Rare brain infection not communicable, but spike in local kids remains a mystery
A rare and serious type of brain infection, cases of which increased sharply in Clark County children, isn’t a communicable disease that spreads from person to person.
Updated May 3, 2023 - 9:15 am
A rare and serious type of brain infection, cases of which increased sharply in Clark County children, isn’t a communicable disease that spreads from person to person, health authorities emphasized on Monday.
Last year, 18 children in the county between the ages of 4 and 15 were diagnosed with a brain abscess, a pus-filled pocket that in these cases resulted from a bacterial sinus or ear infection, according to updated information provided at a Southern Nevada Health District briefing on Monday. In contrast, the median number of cases from 2015 to 2021 was four.
“This is not something that you’re going to pick up sitting next to someone or that your child will pick up in school or on the school bus,” said Dr. Taryn Bragg, a pediatric neurosurgeon with Intermountain Primary Children’s Hospital, who treated the local cases.
The cause for the spike in cases remains a mystery, but investigators continue to look for clues.
“We still don’t have a clear answer for what might have potentially caused that within our county,” said Dr. Jessica Penney, an epidemic intelligence service officer for the Centers for Disease Control and Prevention who is embedded with the health district.
The goal is to continue working with local medical providers to monitor cases “to get a better understanding of what might be going on here,” she said.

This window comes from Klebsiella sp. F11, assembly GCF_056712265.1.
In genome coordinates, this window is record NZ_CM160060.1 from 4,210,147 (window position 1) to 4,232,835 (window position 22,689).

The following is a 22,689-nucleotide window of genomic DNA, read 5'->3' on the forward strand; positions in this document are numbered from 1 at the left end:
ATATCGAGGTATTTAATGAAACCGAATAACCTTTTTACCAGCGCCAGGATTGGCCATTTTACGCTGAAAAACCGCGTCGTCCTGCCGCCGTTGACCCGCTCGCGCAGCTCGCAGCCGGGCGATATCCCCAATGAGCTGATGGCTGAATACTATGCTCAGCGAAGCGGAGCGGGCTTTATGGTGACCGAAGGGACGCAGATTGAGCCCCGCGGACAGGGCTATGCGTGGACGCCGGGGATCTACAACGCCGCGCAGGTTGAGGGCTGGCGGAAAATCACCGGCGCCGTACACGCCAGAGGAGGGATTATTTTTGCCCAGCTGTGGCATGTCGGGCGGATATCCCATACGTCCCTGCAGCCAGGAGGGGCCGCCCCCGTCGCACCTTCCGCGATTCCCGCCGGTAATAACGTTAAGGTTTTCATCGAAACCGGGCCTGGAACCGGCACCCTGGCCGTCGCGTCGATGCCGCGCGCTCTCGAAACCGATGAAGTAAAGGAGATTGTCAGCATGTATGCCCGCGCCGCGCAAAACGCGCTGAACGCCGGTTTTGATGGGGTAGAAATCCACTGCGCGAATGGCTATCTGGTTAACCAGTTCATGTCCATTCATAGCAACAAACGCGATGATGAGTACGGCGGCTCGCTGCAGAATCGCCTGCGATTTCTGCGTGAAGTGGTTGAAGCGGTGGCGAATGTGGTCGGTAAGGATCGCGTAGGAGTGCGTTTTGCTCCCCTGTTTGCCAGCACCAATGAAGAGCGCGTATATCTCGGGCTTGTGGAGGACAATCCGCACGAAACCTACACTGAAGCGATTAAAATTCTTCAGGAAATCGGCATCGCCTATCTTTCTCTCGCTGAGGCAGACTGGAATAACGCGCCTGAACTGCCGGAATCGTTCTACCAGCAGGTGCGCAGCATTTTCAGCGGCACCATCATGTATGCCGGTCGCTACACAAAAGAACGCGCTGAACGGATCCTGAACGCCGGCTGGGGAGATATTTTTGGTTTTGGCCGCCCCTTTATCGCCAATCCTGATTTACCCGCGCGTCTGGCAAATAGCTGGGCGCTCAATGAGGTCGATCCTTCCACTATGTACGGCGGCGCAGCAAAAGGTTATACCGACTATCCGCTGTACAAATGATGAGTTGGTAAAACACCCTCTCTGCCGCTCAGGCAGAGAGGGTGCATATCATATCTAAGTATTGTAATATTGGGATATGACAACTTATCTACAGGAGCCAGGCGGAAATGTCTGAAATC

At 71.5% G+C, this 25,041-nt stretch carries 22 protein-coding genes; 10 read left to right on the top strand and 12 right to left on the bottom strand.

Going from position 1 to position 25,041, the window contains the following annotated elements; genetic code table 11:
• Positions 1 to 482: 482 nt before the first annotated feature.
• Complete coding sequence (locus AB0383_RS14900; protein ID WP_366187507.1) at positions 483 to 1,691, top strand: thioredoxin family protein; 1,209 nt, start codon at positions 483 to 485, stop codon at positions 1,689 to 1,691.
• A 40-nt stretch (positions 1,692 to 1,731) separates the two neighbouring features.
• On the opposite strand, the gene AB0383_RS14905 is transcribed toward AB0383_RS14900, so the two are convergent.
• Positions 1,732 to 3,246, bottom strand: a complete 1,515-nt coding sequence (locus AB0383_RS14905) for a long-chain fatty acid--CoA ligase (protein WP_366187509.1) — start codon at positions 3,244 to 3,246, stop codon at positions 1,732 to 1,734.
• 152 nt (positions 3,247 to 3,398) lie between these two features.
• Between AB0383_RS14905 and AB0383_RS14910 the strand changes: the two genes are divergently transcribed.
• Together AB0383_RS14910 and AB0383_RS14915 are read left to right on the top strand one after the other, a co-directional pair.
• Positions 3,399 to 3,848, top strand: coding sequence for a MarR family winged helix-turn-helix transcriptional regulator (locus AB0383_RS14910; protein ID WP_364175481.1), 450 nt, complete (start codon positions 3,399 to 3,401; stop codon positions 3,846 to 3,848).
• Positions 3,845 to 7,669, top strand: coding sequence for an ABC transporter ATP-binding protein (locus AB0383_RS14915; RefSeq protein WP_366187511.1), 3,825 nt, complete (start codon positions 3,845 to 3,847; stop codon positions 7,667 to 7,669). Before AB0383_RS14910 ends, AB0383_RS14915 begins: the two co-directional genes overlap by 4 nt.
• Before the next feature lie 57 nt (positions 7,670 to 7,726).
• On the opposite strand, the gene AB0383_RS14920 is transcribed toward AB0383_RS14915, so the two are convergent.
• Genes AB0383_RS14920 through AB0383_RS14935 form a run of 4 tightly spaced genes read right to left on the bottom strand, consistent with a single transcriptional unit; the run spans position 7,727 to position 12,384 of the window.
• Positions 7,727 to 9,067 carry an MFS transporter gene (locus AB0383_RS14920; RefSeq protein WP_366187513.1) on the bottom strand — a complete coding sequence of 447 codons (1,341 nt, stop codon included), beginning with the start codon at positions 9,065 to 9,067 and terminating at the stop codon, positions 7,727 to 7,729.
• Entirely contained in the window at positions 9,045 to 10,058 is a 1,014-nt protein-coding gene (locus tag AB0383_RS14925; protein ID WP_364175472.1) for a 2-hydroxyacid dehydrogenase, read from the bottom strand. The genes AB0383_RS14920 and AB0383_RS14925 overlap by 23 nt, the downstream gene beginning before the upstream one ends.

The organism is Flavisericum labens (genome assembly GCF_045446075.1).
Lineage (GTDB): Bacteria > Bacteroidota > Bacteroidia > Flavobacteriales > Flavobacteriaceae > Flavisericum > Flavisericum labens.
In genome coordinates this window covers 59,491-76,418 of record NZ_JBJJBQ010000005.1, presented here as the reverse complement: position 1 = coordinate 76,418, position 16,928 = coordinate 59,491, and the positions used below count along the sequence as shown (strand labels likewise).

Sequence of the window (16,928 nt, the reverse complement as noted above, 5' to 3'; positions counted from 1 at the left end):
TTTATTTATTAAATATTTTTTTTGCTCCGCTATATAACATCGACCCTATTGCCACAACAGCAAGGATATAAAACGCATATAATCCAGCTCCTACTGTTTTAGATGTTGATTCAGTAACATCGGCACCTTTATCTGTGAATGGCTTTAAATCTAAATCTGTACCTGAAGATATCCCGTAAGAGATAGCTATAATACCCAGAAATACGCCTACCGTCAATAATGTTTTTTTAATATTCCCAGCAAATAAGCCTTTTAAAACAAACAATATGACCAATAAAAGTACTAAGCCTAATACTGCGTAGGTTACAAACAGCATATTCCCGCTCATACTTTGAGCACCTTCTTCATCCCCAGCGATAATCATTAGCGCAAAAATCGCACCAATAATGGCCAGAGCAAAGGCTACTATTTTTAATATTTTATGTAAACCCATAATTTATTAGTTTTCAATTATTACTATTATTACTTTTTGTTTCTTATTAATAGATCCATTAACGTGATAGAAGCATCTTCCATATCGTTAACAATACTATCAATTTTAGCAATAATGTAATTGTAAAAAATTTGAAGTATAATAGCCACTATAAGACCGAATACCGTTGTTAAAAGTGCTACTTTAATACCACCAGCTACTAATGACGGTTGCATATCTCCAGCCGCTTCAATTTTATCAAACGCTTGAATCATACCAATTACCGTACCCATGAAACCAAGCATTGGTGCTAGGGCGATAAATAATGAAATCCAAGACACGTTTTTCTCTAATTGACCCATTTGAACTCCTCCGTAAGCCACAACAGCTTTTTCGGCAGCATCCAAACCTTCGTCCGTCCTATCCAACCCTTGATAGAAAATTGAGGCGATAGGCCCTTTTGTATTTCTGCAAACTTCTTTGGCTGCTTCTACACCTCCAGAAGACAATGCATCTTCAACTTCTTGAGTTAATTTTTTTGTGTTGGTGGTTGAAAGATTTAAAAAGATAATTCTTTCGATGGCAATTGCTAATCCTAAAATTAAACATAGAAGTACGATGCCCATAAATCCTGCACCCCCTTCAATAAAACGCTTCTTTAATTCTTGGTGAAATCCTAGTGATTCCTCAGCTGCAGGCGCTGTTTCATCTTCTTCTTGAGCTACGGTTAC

Disease investigators examined whether the affected children had any unusual risk factors or common experiences, looking at travel background, secondhand smoke exposure and illness from COVID-19, but found nothing unusual, Penney said.
Investigators were able to speak to 14 of the families, who said their children had not had a recent case of COVID-19. Most of the children also were tested for COVID-19 at the hospital and were negative for the virus.
One theory investigators continue to explore is whether decreased exposure to illness during the pandemic — due to measures such as school closures and social distancing — might have weakened the children’s immune systems, a concept known as immunity debt.
There isn’t data at this point to support the theory, Penney said.
Signs and symptoms of brain abscess
The young patients Bragg treated were severely ill, she said, experiencing seizures, weakness, and speech and language difficulties. Treatment involved long-term antibiotics and multiple surgeries. The nature of the surgeries depended on the extent and exact location of the infection, and included draining infected areas and removing a portion of the skull to allow the brain to swell.
All of the children have fully recovered or are nearly fully recovered from their infections. “However, if they were not treated, absolutely, these could be fatal,” Bragg said.
Bragg advised parents that persistent symptoms such as discolored drainage from the nose and high fevers should be brought to the attention of a medical provider.
“If you have a sinus infection or ear infection that requires drainage, if we could treat those beforehand, then maybe they would not have become brain infections,” she said.
There is anecdotal evidence that cases are increasing not only in children but also in adults, and in other parts of the country, said Bragg, who has spoken with her counterparts on the West Coast and elsewhere in the country. With no requirement to report these infections, there isn’t data to support the idea of a wider-spread increase.
It has been reassuring, she said, that preliminary data for the county shows that cases have started to decline.
Contact Mary Hynes at firstname.lastname@example.org or 702-383-0336. Follow @MaryHynes1 on Twitter.